Now, if that author allows others to collaborate, the body grows even more, if it is done with care, it all fits reasonably together. If not, you get Ysalamiri and the Yuzhaan Vong or other such head scratchers.
Regardless, still lore. Still, by ascent of the authority, canon.
Now, if the author transfers authority, it may become tricky. Did they transfer in good faith? Or was it stolen or misappropriated? If the transfer of authority is clean, the new authors hold authority and continue to build both canon and lore. If the line of succession is dubious, even if others create material for the setting or characters, it may not be regarded as lore (depending on how well it fits with the established precedent of the previous authority) and most likely will not be considered canon. It will often be given all the gravity of fanfiction.
There will be disagreement between purists and legalists on this matter.
In the event that authority is completely transfered, what is considered canon can be completely revoked (but this does imperil the loyalty of the fanbase), even rewritten. Which will create schisms. If the new authority is sagacious, they will either honour the whole of the existing body, or use great care when pruning.
But even with great care, once the story has changed authors numerous times, it is in real peril of losing it’s identity, which will further the schisms in the fandom.
This leaves us with plural and distinct collections that might be considered canon.

Now, in the case of this game, the lore is ultimately the decision of Funcom. However, they have made it clear they value the original authority above all others. Therefore it can be taken that the original REH texts are the canon and their contents are the lore. Funcom may choose to add to them, but if they don’t want to create another schism, they would do well not to contradict themselves, and they really should not remove from the body they have already acknowledged. When we as the fandom ruminate and speculate as to what is lore, we can either appeal to existing cannon, or use that cannon to interpret what we see from a body that claims to act with consistency in regards to it.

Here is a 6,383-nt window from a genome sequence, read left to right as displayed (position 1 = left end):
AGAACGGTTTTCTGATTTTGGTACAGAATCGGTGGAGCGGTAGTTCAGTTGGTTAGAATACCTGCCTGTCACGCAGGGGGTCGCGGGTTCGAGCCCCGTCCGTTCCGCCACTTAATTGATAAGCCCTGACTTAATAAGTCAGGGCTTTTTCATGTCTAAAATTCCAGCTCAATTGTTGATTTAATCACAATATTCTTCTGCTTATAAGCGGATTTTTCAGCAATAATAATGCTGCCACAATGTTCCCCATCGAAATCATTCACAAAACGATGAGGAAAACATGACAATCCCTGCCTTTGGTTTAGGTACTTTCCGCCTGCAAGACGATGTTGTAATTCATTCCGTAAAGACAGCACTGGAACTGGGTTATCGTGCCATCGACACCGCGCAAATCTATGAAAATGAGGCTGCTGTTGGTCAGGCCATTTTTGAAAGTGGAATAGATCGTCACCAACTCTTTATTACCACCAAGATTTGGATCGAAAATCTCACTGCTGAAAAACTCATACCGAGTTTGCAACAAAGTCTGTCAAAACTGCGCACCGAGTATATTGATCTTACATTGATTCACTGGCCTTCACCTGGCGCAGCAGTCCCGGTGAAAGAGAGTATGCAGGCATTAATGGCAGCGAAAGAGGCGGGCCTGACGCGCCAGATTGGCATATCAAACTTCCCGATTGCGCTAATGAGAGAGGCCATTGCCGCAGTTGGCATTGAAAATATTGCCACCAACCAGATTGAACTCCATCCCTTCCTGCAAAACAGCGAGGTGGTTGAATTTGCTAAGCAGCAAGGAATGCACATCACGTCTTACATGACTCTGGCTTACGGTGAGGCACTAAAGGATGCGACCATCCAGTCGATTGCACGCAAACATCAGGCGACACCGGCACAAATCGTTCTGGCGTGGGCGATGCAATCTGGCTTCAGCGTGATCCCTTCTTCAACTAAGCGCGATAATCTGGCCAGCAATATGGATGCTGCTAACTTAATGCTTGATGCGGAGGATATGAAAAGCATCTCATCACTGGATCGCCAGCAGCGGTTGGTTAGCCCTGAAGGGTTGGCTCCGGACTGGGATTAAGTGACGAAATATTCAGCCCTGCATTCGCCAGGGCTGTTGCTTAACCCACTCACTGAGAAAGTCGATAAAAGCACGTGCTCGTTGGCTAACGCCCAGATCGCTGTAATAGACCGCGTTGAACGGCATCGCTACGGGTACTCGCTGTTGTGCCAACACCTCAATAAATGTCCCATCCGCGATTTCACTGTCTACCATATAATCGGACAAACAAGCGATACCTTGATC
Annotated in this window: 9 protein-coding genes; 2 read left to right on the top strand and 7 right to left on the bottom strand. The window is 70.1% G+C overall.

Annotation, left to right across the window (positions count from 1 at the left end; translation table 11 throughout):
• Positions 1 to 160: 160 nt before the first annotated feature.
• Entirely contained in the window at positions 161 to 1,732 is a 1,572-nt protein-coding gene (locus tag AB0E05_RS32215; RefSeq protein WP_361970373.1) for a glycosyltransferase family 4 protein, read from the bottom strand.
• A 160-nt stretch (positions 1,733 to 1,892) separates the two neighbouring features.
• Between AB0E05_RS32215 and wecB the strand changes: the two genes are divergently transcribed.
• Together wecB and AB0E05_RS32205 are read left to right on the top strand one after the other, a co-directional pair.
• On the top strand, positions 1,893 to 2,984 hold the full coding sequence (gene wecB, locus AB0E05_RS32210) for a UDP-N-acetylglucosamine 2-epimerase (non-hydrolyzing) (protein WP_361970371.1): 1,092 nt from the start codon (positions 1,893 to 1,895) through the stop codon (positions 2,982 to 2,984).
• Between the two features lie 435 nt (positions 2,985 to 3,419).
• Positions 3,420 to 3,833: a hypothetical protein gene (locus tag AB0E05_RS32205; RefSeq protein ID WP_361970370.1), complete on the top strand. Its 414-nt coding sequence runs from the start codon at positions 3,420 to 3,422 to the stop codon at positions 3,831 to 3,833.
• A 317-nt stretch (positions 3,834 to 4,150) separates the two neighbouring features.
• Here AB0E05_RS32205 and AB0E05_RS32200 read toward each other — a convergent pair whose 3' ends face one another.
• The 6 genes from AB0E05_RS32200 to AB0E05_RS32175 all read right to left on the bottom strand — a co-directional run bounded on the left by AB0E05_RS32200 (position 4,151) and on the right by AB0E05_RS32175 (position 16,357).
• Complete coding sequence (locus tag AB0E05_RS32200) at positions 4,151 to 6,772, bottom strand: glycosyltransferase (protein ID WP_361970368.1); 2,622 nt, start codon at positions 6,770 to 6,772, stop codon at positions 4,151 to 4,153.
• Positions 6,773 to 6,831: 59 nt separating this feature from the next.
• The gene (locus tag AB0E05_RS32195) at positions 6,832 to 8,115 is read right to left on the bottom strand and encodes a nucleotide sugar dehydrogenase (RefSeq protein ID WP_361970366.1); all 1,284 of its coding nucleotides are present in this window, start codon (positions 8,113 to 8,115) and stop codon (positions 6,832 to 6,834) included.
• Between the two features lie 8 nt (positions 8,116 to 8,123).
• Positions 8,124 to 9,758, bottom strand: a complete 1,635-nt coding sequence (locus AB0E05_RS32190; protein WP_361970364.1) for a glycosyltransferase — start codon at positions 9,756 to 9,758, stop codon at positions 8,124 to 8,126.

Also, you owe this one a drink or meal for dredging up the memories of a semester of Literary Law/Publication Practices and Standards, ayesh, what a banal span that was.


Right but we already established that teleportation is within the “lore” of the Conan series due to preexisting stories and descriptions. The regression was concerning an individual person who scoffs at any video game with teleportation or BGM. BGM aside, take a game like Halo, Generation Zero, or C.O.D. - what’s preventing the inclusion of a teleportation device from becoming lore simply by it’s introduction as a game mechanic? Many would claim that if you can imagine it within the context of the game-world it’s automatically potential and proper lore.

Mario never had knowledge of 4-wheeled automotion nor the ability operate such… until… he did. And then, suddenly, it became part of that world. Oh, and that drink…